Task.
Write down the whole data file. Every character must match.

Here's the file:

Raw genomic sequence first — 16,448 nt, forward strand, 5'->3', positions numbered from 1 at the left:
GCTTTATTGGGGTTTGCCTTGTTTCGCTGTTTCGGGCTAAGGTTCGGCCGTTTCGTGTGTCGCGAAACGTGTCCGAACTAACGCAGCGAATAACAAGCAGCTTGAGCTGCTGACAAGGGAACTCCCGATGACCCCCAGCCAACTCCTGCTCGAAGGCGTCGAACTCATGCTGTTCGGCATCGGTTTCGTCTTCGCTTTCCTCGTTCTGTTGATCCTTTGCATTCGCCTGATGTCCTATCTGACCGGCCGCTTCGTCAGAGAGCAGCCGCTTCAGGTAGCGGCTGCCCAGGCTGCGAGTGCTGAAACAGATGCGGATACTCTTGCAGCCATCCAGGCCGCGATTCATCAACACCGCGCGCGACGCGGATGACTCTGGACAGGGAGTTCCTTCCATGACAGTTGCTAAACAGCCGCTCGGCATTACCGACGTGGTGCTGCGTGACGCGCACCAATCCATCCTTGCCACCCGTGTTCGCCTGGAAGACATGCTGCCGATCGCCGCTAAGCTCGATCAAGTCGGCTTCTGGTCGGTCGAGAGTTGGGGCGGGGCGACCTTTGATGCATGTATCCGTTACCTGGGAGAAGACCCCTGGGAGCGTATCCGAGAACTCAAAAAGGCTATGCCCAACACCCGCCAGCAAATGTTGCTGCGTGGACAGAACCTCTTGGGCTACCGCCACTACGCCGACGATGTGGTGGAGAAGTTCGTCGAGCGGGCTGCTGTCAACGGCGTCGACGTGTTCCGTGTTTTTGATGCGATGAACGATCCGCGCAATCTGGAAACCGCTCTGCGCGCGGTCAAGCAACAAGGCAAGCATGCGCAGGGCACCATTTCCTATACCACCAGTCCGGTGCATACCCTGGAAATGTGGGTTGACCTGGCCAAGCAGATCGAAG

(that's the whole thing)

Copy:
Raw genomic sequence first — 16,448 nt, forward strand, 5'->3', positions numbered from 1 at the left:
GCTTTATTGGGGTTTGCCTTGTTTCGCTGTTTCGGGCTAAGGTTCGGCCGTTTCGTGTGTCGCGAAACGTGTCCGAACTAACGCAGCGAATAACAAGCAGCTTGAGCTGCTGACAAGGGAACTCCCGATGACCCCCAGCCAACTCCTGCTCGAAGGCGTCGAACTCATGCTGTTCGGCATCGGTTTCGTCTTCGCTTTCCTCGTTCTGTTGATCCTTTGCATTCGCCTGATGTCCTATCTGACCGGCCGCTTCGTCAGAGAGCAGCCGCTTCAGGTAGCGGCTGCCCAGGCTGCGAGTGCTGAAACAGATGCGGATACTCTTGCAGCCATCCAGGCCGCGATTCATCAACACCGCGCGCGACGCGGATGACTCTGGACAGGGAGTTCCTTCCATGACAGTTGCTAAACAGCCGCTCGGCATTACCGACGTGGTGCTGCGTGACGCGCACCAATCCATCCTTGCCACCCGTGTTCGCCTGGAAGACATGCTGCCGATCGCCGCTAAGCTCGATCAAGTCGGCTTCTGGTCGGTCGAGAGTTGGGGCGGGGCGACCTTTGATGCATGTATCCGTTACCTGGGAGAAGACCCCTGGGAGCGTATCCGAGAACTCAAAAAGGCTATGCCCAACACCCGCCAGCAAATGTTGCTGCGTGGACAGAACCTCTTGGGCTACCGCCACTACGCCGACGATGTGGTGGAGAAGTTCGTCGAGCGGGCTGCTGTCAACGGCGTCGACGTGTTCCGTGTTTTTGATGCGATGAACGATCCGCGCAATCTGGAAACCGCTCTGCGCGCGGTCAAGCAACAAGGCAAGCATGCGCAGGGCACCATTTCCTATACCACCAGTCCGGTGCATACCCTGGAAATGTGGGTTGACCTGGCCAAGCAGATCGAAG